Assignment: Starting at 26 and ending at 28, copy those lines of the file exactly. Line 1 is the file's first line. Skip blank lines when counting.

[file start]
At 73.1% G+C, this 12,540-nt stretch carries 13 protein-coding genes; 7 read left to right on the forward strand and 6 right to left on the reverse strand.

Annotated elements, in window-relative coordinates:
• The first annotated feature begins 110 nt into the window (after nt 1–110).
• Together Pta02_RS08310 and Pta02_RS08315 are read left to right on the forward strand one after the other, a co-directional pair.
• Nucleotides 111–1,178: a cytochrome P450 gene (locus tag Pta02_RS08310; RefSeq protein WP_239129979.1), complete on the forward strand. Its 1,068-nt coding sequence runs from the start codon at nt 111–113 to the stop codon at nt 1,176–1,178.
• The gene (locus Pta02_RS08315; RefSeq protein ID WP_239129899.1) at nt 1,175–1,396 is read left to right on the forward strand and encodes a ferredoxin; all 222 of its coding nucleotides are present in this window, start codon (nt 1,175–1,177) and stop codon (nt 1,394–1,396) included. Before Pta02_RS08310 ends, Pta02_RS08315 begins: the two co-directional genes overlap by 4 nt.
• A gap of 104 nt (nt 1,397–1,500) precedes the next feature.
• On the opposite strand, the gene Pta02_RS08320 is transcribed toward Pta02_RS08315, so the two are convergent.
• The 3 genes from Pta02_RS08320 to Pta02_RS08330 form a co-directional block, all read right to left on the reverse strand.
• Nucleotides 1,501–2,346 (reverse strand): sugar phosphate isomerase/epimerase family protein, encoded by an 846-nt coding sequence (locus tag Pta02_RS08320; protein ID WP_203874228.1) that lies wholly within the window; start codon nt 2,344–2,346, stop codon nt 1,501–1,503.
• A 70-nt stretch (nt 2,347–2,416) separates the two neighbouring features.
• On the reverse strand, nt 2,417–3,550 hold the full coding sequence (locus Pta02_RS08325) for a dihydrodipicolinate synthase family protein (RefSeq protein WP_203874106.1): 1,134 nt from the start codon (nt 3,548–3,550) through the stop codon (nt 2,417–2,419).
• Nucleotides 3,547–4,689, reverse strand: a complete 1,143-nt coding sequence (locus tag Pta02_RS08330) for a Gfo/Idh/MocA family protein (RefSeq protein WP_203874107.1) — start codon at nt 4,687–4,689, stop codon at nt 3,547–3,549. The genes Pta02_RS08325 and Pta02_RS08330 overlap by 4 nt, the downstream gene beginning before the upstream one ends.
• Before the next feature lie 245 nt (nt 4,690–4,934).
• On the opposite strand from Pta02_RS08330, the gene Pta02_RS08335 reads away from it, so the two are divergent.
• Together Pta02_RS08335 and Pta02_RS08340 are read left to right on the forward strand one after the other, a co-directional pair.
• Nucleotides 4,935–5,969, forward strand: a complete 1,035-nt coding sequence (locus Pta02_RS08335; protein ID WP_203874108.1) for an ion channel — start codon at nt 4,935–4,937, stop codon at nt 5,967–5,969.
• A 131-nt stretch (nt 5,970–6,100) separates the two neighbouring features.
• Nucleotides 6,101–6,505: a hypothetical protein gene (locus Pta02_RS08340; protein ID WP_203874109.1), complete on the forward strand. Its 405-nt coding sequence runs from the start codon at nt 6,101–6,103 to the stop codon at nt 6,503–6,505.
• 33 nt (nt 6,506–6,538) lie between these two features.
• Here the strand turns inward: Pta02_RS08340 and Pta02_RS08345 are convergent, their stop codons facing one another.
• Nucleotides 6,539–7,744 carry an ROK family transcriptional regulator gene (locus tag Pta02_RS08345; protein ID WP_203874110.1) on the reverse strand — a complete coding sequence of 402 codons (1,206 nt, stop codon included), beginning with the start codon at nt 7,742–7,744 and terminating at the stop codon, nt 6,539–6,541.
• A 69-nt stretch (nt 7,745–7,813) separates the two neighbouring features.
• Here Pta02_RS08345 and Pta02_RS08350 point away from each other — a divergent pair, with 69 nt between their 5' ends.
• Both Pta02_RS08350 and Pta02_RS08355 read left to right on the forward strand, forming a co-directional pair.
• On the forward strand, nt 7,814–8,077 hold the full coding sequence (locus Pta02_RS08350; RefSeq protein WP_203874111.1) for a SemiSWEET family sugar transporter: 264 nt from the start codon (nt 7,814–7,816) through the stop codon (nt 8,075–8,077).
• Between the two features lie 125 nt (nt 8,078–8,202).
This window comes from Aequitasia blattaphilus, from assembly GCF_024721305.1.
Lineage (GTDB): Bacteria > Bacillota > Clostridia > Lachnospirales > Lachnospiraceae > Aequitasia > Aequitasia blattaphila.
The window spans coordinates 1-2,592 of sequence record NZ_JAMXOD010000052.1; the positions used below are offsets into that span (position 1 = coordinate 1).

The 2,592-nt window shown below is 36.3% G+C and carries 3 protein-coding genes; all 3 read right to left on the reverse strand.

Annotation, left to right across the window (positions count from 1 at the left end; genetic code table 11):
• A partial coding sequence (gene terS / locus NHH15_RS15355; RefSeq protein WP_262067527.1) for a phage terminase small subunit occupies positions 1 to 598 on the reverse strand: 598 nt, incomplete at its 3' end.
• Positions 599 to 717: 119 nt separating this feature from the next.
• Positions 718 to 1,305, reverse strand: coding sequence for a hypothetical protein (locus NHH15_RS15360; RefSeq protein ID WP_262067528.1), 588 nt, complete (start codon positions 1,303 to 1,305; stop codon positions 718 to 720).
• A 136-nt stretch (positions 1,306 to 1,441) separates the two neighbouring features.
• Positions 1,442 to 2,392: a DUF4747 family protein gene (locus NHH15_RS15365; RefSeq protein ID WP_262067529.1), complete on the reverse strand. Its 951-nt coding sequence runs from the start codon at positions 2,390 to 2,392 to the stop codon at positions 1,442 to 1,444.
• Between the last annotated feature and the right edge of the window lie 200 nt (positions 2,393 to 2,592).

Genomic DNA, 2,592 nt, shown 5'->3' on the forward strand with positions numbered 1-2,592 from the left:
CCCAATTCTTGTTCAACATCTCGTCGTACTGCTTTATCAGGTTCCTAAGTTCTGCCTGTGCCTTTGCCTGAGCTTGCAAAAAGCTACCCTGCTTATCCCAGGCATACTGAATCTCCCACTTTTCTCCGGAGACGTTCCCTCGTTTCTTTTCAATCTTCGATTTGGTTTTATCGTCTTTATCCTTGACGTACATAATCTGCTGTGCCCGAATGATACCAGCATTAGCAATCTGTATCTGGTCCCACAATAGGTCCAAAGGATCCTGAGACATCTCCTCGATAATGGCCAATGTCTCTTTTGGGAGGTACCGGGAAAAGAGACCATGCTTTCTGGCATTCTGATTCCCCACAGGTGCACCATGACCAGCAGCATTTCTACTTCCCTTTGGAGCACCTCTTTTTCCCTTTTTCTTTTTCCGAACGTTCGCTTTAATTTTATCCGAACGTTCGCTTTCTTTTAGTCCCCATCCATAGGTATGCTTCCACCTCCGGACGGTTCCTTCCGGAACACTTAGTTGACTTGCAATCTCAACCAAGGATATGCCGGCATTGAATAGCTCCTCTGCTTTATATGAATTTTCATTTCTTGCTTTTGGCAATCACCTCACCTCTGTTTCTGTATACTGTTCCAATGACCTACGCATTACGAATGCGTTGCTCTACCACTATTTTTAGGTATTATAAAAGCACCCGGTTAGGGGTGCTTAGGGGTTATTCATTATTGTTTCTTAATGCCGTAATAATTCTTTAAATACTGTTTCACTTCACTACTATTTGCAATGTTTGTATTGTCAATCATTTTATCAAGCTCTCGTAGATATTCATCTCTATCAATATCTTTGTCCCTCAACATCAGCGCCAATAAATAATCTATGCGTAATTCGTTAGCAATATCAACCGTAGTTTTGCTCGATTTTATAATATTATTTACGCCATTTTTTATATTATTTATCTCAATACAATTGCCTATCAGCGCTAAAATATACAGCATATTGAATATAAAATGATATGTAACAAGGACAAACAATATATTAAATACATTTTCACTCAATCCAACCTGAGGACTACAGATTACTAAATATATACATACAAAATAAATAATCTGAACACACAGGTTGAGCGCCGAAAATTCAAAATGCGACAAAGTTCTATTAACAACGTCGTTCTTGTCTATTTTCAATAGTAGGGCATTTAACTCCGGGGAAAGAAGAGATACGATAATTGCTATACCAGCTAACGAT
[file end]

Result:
• On the forward strand, nt 7,814–8,077 hold the full coding sequence (locus Pta02_RS08350; RefSeq protein WP_203874111.1) for a SemiSWEET family sugar transporter: 264 nt from the start codon (nt 7,814–7,816) through the stop codon (nt 8,075–8,077).
• Between the two features lie 125 nt (nt 8,078–8,202).
This window comes from Aequitasia blattaphilus, from assembly GCF_024721305.1.